Family Matters – at home and in Malawi
Playing jumprope with kids as we wait at a roadblock.
My mind is in family mode today; my sister gave birth this morning to a baby girl! It’s thrilling for me to know this miracle of life is happening right now.
When I was in Malawi, I witnessed some complex family dynamics. I saw three women walking to town with their small babies held to their backs with wraps of cloth. Later, I saw toddlers running and playing with kids a bit older than themselves. While taking a bus to another town, we passed women carrying suitcases and water jugs on their heads, and as I went for a walk, I saw women balancing wraps of wood as they trotted down the hillside. Women’s lives are very full.
A woman, almost hidden, carrying wood down the hillside.
Woman with a bucket of fresh fish in the front seat of the taxi bus.
Men’s lives are full too. Since wage labor (with regular hours and pay) is so rare, most men are resourcefully piecing bits of work together. Maybe they travel to buy fish from one place and sell it further inland, other days they might plant or harvest crops (letting their kids help with the water pump!), and still they might repair bikes or shoes for a bit more cash for their family.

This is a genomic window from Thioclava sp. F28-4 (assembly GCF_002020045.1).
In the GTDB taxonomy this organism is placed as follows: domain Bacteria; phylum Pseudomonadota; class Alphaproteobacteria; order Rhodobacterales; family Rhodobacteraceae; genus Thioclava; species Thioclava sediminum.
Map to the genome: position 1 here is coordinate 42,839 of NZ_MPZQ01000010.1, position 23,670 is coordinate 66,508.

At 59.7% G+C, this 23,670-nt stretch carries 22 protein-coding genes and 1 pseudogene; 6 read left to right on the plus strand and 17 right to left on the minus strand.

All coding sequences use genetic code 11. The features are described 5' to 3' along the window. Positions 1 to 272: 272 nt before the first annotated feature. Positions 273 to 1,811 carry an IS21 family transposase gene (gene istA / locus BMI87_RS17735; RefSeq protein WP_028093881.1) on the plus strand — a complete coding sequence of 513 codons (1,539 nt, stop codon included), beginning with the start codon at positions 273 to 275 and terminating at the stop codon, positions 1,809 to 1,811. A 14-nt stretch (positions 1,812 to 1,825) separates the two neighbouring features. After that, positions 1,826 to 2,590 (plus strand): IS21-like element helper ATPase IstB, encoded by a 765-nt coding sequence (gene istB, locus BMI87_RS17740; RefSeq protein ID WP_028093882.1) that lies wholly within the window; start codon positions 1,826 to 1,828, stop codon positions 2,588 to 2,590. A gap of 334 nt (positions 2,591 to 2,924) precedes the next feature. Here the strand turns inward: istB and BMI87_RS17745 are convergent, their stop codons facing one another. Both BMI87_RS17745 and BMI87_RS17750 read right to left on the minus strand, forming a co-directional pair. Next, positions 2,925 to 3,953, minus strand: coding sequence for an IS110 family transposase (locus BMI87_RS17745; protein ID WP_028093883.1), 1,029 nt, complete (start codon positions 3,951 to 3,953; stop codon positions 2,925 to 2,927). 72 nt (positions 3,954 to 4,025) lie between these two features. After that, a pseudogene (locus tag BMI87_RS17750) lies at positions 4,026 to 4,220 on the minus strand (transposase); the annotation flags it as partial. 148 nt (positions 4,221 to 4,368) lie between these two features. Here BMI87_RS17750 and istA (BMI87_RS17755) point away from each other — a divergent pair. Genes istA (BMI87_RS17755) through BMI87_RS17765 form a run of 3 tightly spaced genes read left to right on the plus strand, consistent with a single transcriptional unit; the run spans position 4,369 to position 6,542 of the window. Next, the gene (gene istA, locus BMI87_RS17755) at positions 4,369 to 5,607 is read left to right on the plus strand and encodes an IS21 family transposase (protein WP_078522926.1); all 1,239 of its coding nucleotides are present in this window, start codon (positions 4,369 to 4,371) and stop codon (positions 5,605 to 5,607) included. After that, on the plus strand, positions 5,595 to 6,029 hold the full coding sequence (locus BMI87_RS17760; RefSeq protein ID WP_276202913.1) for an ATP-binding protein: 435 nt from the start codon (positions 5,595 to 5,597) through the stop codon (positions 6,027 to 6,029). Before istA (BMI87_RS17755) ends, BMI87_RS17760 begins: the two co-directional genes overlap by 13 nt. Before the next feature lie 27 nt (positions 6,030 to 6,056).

Alan has been able to turn his life around, opening a bike repair stand at the market.
Saul’s children like to help with the water irrigation foot pump.
There is a common refrain that men leave to get drunk all day, leaving the women to care for children and make money for the family. And while this is certainly true in some families (as also is the case here in the US), it’s also true that rural men have a big challenge in constantly seeking new opportunities to make money. It’s not as easy as shaping up and getting a steady job since there are so few jobs like that to be had.
Saul with his wife and children, including one of his nephews whose mother has died with HIV/AIDS. They want to buy a new roof with farm profits.
Realizing that both men and women have big barriers to providing for their families in Malawi is one reason that some of our Small Business Fund Coordinators focus on family groups for the $150 small business grants. This is an opportunity for both men and women to start something that can sustain the family. It is a chance for both to contribute their skills to a joint project. Both can work to provide for their children in ways they could only hope to do before.
The family business can be a catalyst for families – families of all shapes, sizes, and forms – to come together, spend time together, and learn to cooperate and communicate. And the local Small Business Fund Coordinators are there in the community to encourage this family cooperation – for the improvement of all members.
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